Friday, January 16, 2009

Tragedy in the Desert

Here's the Czabe on what that Eagles +4 line is really saying:

Think about this: if a team had beaten another team by a 48-20 margin in the regular season, even if it was at home, how on earth would they only be 4 point road favorites? Makes no sense right? Unless it makes perfect sense. Arizona is one of those typical “front running” teams, just like their fans, who are SUDDENLY on the bandwagon. Now that the Cardinals have a chance to go to the Big Game, I think they’ll play like a house on fire. Plus, isn’t Philly’s move to CHOKE when everything is perfectly lined up for them? This is who they are. This is what they do. Westbrook, hurt. Boldin, back. Nah. Andy Reid and Donovan McNabb aren’t this lucky. PICK: Cardinals 38-21.

I have no retort.


Anonymous said...

I hate having to explain this kind of thing to sports fans yet again, but here goes:

A point spread is NOT a prediction!

The oddsmakers in Vegas are not fans, and they're not clairvoyants. They don't care who wins or by how much. When they set a spread, they only have ONE concern: making sure that a roughly equal amount of betting money is placed on both teams.

A bookie collects bets from a large number of gamblers. He hopes to pay off the winners with money put up by the losers, while keeping a percentage for himself. He doesn't care who wins or loses. The ONLY thing he fears is having too many winners to pay! The entire purpose of the point spread is to make sure there's an equal number of winning bettors and losing bettors.

Here's a hypothetical: suppose the New York Giants are favored to beat the Oakland Raiders by 17 points. WHEN does a bookie know if the point spread was good one? Answer: at the moment of the opening kickoff. At kickoff time, if the money bet on the Raiders equals the money bet on the Giants, the point spread was a good one- even if the Raiders end up winning 42 to nothing!

Fans and players never seem to grasp this. When they see that their favorite team is an underdog, or isn't favored by very much, they take it as a slight. When a 3-point underdog wins the Super Bowl, you can bet that their players will crow that "THEY said we couldn't do it, be we sure showed THEM!" Or they'll gripe about how the oddsmakers gave them no respect!

How silly. Bookies and oddsmakers are businessmen, nothing more. As long as they're making money, they figure they're doing the right thing.

Some people mocked Jimmy the Greek for making the Baltimore Colts a 19 point favorite in Super Bowl III. But despite the Jets' victory, Jimmy's spread was just about perfect. THink about it- SUPPOSE Jimmy had made the Jets a 10 point favorite. Sine the Jets won by 9, THAT would have been a fairly accurate prediction, right? But it would have been a DISASTROUS point spread for the bookies. EVERYBODY would have bet the rent on the Colts, and EVERYBODY would have won!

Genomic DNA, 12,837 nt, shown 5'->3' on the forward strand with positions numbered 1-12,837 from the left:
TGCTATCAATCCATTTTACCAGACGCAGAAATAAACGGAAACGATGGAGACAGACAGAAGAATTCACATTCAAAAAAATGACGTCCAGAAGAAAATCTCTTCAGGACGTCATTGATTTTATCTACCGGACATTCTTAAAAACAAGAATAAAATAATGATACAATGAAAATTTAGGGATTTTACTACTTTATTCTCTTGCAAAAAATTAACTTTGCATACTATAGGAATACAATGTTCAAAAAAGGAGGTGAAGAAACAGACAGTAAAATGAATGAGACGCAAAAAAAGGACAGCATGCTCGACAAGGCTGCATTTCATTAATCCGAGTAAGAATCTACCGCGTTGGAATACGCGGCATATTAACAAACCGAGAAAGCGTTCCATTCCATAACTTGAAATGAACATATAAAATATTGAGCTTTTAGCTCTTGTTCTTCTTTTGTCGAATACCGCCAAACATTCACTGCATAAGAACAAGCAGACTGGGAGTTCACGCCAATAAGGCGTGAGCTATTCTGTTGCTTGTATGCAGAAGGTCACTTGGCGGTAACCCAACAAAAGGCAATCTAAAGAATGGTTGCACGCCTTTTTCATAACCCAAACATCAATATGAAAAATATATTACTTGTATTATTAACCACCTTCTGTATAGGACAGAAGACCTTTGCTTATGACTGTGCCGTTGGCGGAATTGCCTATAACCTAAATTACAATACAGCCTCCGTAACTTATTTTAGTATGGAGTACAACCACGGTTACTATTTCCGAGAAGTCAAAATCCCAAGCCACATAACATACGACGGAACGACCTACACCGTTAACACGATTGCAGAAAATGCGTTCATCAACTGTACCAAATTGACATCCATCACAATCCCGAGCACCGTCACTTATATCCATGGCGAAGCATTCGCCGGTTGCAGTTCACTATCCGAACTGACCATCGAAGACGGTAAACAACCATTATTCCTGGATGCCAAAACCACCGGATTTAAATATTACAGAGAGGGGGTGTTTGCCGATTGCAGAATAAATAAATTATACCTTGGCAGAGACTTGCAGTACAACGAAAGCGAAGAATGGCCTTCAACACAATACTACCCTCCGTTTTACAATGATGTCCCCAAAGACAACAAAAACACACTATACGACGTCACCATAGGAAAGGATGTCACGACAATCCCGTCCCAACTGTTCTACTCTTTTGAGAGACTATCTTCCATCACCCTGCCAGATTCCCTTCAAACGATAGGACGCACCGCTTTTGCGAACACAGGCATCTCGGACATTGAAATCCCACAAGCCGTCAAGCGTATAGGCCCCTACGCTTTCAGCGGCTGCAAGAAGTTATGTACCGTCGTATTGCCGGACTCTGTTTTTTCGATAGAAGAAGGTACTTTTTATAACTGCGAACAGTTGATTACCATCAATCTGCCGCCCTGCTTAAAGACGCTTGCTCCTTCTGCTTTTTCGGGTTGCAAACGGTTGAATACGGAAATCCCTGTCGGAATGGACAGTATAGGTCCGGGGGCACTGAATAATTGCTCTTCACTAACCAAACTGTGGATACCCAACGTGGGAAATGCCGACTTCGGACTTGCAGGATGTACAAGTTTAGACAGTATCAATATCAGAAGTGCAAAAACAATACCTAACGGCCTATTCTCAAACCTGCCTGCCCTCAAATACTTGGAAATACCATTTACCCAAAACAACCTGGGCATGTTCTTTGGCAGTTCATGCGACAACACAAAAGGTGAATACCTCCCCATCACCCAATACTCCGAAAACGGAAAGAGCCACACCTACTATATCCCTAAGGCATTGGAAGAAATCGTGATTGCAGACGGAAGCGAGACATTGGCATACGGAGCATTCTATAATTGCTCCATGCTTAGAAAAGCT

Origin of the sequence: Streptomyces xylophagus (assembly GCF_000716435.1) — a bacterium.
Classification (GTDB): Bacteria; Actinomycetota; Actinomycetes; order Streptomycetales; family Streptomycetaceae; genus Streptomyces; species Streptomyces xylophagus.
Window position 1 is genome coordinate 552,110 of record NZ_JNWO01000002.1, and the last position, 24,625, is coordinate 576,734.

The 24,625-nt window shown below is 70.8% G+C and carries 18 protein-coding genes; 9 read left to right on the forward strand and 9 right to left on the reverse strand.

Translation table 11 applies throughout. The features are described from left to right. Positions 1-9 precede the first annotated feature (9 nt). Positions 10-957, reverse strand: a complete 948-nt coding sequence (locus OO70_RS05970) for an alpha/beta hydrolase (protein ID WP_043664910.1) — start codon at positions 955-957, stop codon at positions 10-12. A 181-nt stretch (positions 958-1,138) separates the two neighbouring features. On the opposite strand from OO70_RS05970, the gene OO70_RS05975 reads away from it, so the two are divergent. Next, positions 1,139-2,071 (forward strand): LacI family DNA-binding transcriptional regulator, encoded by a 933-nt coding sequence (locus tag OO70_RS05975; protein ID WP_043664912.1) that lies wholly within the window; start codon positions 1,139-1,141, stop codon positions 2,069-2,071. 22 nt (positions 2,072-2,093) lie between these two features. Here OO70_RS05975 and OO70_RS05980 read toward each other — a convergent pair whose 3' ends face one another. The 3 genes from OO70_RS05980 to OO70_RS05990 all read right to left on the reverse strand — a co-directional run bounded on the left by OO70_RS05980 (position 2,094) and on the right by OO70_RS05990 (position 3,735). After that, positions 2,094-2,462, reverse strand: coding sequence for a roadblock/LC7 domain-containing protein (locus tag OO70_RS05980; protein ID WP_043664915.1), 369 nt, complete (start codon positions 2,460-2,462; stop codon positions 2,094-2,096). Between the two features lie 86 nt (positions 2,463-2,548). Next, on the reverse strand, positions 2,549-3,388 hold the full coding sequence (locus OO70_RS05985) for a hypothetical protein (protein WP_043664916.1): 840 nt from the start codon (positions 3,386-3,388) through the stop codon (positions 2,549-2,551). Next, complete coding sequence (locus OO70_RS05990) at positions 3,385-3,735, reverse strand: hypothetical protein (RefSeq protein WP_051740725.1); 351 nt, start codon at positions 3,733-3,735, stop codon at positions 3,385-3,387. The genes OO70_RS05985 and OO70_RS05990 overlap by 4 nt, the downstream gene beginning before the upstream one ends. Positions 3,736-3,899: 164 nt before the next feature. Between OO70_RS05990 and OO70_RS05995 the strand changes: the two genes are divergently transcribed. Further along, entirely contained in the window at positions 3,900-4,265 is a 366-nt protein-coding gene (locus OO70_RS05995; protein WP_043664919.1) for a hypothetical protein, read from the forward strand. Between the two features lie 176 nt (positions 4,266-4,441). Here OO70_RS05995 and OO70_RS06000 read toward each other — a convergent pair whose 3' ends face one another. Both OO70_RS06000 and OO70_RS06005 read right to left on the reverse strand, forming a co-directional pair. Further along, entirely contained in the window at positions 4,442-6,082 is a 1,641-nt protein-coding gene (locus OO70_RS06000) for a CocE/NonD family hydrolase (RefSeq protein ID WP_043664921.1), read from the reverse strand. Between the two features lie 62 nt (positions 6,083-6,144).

Remember the second time the Steelers played the Cowboys in the Super Bowl? The Steelers won by 4 points, 35-31. Now, initially, the oddsmakers made the Steelers a 3 and a half point favorite. Very good prediction, right? Well.. when the spead was 3 and a half, practically ALL the bettors went with the Steelers. So, the oddmakers raised the spread to 4 and a half. STILL a very accurate prediction, right? But when the spread was 4 and a half, practically ALL the bettors went for the Cowboys. So, a very ACCURATE prediction turned out to be disastrous for bookies, who had to pay off almost everybody.

Bookies and Vegas wiseguys don't think the way fans and players do. Don't read too much into point spreads.

DBrooks17 said...

Love this comment, astorian. I have had this very discussion many, many times with friends and acquaintances. You left out an important part--the vigorish. Bookies typically make an extra 10% on losing bets. For example, if one bets $100 and loses, one owes the bookie $110. As astorian said, the perfect line would entice lots and lots of people to bet, and have money split evenly on both sides. At that point, the bookie would make 5% of all the money bet. One more example to make this point--say there is $1 million bet on a big game, $500K on each side. The bookie would have to pay $500K to the people who won, but he would receive $550K from those who lost. That means a profit of $50K, or 5% of the $1 million bet. Lines are all about money, not predicting winners or losers--that is, unless you include bookies.